Beekeeping was identified as a strategy that had not been sufficiently supported due to a lack of resources. Because beekeeping generates income for coffee-farming families from honey sales, it fits well into the landscape of the farm. Beekeeping promotes environmental resiliency, contributes to food security and livelihoods, and requires a modest investment of time – coffee farmers usually work weekends as beekeepers. It can serve as an effective safety net for families affected by coffee rust, low coffee prices, and high food costs.
At the start of our partnership, which ran from 2014 – 2016, we worked with Maya Ixil to establish two community “apiary schools,” and trained 50 coffee farmers. The first honey harvest in 2015 increased income by 23% on average. Funding was provided by Root Capital, a leader in global social lending.
- We trained farmers in commercial beekeeping techniques, while training the co-op’s beekeeping promoter in best practices, hive management, and troubleshooting.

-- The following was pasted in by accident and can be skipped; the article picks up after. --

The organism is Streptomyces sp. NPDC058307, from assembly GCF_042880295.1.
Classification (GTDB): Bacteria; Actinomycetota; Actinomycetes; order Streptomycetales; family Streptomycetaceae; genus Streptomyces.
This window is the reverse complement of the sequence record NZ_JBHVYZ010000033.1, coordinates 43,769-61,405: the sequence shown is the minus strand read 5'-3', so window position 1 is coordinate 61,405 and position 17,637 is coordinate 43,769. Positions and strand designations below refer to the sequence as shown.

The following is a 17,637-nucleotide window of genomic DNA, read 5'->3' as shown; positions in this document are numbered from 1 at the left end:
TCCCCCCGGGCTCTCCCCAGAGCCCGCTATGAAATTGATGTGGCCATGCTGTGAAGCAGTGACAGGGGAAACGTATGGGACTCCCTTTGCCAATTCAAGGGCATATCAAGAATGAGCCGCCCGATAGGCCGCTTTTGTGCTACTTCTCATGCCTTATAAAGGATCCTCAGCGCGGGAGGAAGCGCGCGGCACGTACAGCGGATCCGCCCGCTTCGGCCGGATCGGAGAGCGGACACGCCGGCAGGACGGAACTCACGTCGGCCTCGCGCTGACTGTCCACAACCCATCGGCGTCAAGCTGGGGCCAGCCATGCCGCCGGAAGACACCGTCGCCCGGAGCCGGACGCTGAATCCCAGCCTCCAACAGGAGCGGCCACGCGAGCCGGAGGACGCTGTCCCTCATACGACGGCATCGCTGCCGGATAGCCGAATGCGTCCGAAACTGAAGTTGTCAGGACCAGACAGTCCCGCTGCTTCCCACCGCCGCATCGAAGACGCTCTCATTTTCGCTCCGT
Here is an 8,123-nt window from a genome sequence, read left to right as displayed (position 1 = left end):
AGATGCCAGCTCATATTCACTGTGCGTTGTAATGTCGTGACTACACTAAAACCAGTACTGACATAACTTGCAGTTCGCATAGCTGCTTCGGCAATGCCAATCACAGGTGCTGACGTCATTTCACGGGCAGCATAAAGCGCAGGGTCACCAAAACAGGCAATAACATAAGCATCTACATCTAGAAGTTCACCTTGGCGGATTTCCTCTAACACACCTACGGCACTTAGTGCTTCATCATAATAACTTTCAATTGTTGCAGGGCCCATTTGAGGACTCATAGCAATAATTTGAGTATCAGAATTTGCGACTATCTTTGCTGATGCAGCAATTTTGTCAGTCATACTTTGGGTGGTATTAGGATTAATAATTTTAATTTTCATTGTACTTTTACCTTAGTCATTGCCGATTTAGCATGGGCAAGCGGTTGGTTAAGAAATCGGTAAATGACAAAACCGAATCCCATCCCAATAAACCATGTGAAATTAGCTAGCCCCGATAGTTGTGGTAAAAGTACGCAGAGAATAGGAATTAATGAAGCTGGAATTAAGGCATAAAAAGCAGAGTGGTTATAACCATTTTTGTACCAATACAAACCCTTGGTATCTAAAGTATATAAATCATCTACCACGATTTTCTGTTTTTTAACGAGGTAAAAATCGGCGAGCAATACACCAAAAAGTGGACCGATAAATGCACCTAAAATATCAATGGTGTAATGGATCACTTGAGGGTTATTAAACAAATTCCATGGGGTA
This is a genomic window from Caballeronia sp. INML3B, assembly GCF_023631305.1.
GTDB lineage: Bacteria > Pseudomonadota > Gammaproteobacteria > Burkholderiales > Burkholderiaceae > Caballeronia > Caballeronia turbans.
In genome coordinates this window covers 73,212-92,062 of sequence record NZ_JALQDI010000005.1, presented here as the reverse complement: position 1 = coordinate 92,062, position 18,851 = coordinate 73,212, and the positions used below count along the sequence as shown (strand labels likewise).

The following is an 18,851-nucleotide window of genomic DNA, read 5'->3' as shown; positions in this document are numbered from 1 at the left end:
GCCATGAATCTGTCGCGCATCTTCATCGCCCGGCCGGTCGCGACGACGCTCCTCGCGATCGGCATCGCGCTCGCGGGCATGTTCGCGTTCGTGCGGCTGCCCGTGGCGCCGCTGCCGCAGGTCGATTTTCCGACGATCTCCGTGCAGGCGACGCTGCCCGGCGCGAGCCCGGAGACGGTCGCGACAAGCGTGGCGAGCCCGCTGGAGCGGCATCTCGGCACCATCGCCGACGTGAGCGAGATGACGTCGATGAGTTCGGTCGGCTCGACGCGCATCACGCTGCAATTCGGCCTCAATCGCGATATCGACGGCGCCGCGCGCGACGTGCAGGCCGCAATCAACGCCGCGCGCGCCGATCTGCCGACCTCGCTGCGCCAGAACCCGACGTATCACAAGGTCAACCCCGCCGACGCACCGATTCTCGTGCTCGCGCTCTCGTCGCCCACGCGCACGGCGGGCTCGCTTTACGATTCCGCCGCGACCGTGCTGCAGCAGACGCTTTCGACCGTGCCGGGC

- We worked with each beekeeper to help them develop a business plan reflecting their individual economic situation and capacity.
- We’ve provided support and resources to help Maya Ixil become organic-certified for honey, which brings a higher price.
- As the beekeepers ramp up honey production, we helped them access local and international markets, and strengthen their brand.
In 2016, we brought in Ecosur, an ecological research college based in Chiapas, Mexico, to help Maya Ixil grow and professionalize their beekeeping venture. Maya Ixil is now a licensed exporter of honey, and has access to international markets. They’ve increased honey production by 200% since 2016, and honey is now the second highest source of income, after coffee.